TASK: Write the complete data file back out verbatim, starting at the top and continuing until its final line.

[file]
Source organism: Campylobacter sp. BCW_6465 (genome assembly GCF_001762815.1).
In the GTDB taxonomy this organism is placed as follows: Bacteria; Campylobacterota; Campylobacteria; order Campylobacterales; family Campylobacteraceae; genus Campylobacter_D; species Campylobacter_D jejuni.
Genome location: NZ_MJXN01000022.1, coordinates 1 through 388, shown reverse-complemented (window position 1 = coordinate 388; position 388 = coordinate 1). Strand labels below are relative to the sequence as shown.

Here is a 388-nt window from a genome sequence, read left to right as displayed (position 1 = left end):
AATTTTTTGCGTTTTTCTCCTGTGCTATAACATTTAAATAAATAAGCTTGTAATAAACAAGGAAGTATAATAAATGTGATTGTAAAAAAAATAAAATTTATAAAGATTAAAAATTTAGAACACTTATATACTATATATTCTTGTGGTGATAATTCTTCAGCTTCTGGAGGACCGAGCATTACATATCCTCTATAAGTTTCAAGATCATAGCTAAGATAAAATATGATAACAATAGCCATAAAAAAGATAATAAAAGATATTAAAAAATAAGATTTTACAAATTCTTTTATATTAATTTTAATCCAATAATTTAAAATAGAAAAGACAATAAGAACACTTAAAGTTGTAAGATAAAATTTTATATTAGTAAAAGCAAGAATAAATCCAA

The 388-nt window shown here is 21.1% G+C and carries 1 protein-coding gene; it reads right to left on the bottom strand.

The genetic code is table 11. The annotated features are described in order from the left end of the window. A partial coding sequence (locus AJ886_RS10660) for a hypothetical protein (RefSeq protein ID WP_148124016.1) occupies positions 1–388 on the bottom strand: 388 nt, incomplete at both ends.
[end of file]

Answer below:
Source organism: Campylobacter sp. BCW_6465 (genome assembly GCF_001762815.1).
In the GTDB taxonomy this organism is placed as follows: Bacteria; Campylobacterota; Campylobacteria; order Campylobacterales; family Campylobacteraceae; genus Campylobacter_D; species Campylobacter_D jejuni.
Genome location: NZ_MJXN01000022.1, coordinates 1 through 388, shown reverse-complemented (window position 1 = coordinate 388; position 388 = coordinate 1). Strand labels below are relative to the sequence as shown.

Here is a 388-nt window from a genome sequence, read left to right as displayed (position 1 = left end):
AATTTTTTGCGTTTTTCTCCTGTGCTATAACATTTAAATAAATAAGCTTGTAATAAACAAGGAAGTATAATAAATGTGATTGTAAAAAAAATAAAATTTATAAAGATTAAAAATTTAGAACACTTATATACTATATATTCTTGTGGTGATAATTCTTCAGCTTCTGGAGGACCGAGCATTACATATCCTCTATAAGTTTCAAGATCATAGCTAAGATAAAATATGATAACAATAGCCATAAAAAAGATAATAAAAGATATTAAAAAATAAGATTTTACAAATTCTTTTATATTAATTTTAATCCAATAATTTAAAATAGAAAAGACAATAAGAACACTTAAAGTTGTAAGATAAAATTTTATATTAGTAAAAGCAAGAATAAATCCAA

The 388-nt window shown here is 21.1% G+C and carries 1 protein-coding gene; it reads right to left on the bottom strand.

The genetic code is table 11. The annotated features are described in order from the left end of the window. A partial coding sequence (locus AJ886_RS10660) for a hypothetical protein (RefSeq protein ID WP_148124016.1) occupies positions 1–388 on the bottom strand: 388 nt, incomplete at both ends.